Windows 10 Part 2 – The Cons

While Windows 10 has been all the rage in recent months, it’s not perfect and comes with a few flaws. One of the issues that’s sitting uncomfortably with new users is Windows Forced Automatic Updates. Right now if you’re on the older systems, you can pick and choose when you want to update and restart, yet for some reason Windows 10 makes every update mandatory. While it’s arguable for security updates to be mandatory, there have already been instances where system updates have caused more harm than good (http://onforb.es/1OILULq).

Lovers of Windows Media Center may be a little unhappy with the upgrade to Windows 10 as well, with its removal as a default application. Over successive versions, Media Center was upgraded significantly to include support for high-definition TV, CableCard based tuners and an SDK that enables apps from third-party sources like Netflix as well as support for playback of Blu-ray discs. Now that it’s gone, users will need to look for alternatives such as the popular media player, VLC, which will provide most of the functionality found in the old Windows Media Center.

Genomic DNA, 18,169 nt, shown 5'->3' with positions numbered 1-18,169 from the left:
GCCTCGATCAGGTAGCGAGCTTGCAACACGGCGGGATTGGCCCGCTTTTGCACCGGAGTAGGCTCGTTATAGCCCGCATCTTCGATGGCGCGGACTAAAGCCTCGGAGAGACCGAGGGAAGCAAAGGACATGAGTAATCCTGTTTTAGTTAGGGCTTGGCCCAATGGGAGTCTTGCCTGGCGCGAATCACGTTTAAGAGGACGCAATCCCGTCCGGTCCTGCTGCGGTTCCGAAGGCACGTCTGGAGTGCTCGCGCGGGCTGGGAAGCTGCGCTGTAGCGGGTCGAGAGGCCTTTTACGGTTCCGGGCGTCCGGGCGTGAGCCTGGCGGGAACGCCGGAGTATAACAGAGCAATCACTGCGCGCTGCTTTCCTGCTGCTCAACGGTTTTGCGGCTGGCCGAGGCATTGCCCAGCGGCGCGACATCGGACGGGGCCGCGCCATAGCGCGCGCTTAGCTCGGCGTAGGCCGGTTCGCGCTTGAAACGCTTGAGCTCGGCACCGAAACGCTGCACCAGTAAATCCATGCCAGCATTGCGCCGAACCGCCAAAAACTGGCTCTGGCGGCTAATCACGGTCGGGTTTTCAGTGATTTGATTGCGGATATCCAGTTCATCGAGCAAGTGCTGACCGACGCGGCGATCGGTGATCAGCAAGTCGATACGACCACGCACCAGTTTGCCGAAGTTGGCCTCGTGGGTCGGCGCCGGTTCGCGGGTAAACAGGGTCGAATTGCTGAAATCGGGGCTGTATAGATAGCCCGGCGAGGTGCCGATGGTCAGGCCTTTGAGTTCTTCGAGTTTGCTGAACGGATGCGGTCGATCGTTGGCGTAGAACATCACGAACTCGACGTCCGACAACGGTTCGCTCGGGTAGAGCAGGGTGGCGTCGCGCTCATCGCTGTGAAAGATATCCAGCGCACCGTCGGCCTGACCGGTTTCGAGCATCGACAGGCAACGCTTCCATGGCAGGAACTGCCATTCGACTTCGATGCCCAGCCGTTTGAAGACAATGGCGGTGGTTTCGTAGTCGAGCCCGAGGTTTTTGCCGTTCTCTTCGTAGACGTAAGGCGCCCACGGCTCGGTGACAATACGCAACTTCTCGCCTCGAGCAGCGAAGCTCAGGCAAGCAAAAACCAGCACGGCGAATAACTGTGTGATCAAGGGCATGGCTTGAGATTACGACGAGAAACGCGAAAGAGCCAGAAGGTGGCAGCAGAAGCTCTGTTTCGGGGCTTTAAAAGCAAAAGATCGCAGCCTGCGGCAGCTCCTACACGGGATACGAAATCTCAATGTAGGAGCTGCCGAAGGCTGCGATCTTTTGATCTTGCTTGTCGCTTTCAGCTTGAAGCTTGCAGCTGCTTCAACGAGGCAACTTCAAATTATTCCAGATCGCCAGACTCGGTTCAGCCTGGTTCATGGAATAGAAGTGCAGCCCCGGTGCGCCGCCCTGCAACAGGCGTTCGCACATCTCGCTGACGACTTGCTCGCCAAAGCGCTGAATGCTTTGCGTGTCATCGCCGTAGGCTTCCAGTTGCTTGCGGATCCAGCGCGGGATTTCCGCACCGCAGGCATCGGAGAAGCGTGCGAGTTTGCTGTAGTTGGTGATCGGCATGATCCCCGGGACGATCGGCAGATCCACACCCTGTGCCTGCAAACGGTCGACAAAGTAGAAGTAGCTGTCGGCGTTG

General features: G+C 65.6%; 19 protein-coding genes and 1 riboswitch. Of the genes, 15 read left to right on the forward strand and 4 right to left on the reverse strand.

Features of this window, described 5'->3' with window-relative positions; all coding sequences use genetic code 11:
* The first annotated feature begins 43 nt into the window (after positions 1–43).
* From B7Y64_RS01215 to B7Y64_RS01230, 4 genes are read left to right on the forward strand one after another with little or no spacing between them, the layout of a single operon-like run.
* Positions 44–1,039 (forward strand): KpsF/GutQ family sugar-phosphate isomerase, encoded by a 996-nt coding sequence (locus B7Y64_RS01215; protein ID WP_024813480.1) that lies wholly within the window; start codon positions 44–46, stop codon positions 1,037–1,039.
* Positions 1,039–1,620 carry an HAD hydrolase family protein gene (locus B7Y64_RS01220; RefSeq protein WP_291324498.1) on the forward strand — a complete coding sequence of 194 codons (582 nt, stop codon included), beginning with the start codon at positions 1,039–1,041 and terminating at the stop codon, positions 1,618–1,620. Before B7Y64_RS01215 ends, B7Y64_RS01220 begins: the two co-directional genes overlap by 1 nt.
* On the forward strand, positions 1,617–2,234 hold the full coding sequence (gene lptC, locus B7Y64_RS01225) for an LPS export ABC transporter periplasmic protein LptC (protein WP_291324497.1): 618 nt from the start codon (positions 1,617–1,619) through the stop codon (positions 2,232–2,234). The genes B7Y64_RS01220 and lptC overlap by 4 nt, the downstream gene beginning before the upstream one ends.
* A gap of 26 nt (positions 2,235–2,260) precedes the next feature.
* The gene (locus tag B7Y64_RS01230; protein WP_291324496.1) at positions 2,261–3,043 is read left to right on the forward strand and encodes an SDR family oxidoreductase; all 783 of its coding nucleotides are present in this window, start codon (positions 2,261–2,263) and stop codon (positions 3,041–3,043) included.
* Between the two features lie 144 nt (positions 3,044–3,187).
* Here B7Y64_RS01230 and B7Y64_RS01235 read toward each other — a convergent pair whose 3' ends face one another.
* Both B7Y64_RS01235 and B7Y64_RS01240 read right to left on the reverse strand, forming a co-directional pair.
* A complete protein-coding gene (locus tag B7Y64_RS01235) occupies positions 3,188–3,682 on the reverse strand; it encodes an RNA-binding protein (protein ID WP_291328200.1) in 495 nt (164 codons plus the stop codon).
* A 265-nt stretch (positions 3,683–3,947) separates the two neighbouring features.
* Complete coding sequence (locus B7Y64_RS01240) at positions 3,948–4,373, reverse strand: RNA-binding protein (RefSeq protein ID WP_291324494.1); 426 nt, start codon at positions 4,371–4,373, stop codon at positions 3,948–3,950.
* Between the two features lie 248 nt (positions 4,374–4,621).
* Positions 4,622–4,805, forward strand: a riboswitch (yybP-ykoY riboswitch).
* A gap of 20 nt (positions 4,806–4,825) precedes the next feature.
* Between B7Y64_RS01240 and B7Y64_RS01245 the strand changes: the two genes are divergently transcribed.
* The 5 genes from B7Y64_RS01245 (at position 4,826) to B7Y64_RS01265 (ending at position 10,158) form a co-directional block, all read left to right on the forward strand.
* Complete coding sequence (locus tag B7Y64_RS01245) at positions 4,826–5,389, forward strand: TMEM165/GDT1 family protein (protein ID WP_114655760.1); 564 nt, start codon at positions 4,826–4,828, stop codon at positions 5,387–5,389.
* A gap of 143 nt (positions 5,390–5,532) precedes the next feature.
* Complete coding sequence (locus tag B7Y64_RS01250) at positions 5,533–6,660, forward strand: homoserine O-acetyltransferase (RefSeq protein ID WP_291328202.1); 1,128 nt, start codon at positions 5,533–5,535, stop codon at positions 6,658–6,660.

So should you upgrade to Windows 10 or not? It mostly comes down to personal preference. A lot of Windows 8 users are welcoming the new Windows 10 as it has rectified a lot of past errors, such as the Settings pages, which had some settings only available via the settings “app”, with other settings only available through Control Panel. Bugs and glitches that occurred in the Windows 8.1 rollout – notably some models of Toshiba laptops, where touch screen functionality would be lost completely – have been fixed as well. If you’re still a Windows 7 user and are still happy with it, then it can be worth it to hold off on the upgrade, at least to give Microsoft enough time to refine the new platform. It should be noted that “mainstream” support for Windows 7 last year though, which means any updates to the platform are purely for security reasons and no further design or feature requests will be considered. Security update support for Windows 7 isn’t due to be phased out until January 2020.